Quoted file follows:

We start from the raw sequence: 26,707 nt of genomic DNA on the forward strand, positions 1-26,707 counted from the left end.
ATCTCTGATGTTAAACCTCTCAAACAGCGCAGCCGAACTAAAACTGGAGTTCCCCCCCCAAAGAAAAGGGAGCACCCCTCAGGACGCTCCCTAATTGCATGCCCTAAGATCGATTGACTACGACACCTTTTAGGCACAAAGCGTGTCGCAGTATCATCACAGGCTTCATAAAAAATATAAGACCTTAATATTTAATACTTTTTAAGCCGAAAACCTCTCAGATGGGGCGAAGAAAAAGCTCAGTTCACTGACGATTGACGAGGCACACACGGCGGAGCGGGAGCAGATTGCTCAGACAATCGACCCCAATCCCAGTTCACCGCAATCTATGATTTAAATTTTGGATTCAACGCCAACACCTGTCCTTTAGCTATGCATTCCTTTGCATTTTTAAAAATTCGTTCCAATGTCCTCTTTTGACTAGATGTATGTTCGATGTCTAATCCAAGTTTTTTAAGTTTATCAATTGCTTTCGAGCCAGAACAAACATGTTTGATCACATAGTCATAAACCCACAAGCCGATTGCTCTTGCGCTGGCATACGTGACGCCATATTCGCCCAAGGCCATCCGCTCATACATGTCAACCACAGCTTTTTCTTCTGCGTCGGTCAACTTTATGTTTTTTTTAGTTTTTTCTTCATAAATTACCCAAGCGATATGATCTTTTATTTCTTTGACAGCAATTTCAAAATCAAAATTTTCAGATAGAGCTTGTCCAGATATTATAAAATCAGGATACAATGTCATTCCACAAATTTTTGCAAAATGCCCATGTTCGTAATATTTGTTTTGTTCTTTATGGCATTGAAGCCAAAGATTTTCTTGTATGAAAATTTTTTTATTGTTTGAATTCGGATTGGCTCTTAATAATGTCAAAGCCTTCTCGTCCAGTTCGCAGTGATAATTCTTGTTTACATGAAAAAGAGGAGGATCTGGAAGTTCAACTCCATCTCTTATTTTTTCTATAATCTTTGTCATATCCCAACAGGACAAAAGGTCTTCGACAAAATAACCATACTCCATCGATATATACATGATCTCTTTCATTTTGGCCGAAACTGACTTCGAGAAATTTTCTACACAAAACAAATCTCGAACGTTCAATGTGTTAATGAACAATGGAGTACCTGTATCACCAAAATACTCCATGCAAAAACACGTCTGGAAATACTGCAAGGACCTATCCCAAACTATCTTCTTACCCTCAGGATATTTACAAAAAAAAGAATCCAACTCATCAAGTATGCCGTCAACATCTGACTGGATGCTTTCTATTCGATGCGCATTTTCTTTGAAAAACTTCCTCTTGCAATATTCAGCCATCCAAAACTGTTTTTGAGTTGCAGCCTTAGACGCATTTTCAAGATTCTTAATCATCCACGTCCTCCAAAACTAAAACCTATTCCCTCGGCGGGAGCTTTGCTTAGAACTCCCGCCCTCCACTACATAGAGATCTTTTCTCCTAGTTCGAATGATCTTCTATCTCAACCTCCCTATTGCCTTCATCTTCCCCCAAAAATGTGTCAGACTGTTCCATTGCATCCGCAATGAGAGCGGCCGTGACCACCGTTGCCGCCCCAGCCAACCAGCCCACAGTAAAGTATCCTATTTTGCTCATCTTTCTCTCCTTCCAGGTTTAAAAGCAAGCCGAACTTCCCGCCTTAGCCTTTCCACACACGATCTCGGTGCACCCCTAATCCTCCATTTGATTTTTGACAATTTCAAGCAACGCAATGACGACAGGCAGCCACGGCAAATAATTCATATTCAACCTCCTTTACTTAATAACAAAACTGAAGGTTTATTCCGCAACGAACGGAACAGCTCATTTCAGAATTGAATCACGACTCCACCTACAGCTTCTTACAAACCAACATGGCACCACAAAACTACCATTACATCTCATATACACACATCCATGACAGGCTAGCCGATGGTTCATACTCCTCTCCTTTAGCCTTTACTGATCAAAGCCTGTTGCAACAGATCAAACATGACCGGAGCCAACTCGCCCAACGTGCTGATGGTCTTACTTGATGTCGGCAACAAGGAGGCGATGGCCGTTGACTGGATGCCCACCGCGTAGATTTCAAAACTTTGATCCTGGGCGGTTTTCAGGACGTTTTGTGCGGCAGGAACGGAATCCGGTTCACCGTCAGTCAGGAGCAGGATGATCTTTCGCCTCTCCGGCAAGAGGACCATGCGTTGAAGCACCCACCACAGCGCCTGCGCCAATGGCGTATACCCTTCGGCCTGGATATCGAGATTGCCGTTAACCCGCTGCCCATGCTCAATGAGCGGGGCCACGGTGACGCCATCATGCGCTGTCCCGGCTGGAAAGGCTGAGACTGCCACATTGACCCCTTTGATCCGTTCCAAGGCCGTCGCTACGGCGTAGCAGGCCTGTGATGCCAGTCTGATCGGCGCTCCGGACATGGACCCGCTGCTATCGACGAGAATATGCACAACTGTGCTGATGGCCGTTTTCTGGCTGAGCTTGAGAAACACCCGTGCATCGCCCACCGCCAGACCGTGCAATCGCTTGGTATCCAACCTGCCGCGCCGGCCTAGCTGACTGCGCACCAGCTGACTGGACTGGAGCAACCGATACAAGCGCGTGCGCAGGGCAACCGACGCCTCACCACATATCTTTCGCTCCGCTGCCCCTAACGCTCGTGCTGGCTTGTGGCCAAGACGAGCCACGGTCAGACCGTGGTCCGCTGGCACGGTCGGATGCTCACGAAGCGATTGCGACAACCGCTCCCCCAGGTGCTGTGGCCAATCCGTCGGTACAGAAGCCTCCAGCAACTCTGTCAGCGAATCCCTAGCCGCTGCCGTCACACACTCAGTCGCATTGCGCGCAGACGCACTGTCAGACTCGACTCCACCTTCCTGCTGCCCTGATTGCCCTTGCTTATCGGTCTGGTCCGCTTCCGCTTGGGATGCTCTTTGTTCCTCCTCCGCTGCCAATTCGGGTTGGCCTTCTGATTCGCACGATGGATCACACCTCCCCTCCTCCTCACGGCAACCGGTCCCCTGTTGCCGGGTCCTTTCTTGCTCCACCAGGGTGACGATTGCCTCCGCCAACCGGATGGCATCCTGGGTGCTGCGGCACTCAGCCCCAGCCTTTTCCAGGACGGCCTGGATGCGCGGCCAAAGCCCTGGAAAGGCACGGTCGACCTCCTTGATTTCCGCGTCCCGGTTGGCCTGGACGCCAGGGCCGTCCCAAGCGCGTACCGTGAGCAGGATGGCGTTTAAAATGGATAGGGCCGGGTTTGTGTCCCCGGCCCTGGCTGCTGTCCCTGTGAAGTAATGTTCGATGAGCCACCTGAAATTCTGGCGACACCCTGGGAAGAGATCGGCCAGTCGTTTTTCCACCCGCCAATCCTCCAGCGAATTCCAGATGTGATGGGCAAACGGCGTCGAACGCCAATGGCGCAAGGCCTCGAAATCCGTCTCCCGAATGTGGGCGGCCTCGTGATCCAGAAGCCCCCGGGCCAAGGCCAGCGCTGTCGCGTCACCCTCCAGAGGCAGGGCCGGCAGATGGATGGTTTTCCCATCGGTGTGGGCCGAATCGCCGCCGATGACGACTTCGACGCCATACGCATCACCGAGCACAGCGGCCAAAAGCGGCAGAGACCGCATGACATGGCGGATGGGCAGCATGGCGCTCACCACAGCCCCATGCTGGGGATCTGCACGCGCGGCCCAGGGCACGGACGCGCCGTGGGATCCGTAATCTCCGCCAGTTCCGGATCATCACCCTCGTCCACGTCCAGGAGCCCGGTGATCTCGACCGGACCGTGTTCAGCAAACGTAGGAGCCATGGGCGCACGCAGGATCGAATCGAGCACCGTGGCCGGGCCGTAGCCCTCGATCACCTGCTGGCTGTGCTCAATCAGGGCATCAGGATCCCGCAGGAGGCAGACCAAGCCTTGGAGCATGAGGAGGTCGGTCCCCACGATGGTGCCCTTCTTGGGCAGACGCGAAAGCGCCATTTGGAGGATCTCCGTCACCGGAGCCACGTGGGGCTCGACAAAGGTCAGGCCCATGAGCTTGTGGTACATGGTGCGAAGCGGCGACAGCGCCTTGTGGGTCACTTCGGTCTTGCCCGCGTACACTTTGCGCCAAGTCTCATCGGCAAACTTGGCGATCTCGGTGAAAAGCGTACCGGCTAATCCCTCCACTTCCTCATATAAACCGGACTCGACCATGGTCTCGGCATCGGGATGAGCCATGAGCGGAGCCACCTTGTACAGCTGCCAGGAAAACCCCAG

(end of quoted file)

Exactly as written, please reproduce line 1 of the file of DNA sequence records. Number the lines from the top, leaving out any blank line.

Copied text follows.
We start from the raw sequence: 26,707 nt of genomic DNA on the forward strand, positions 1-26,707 counted from the left end.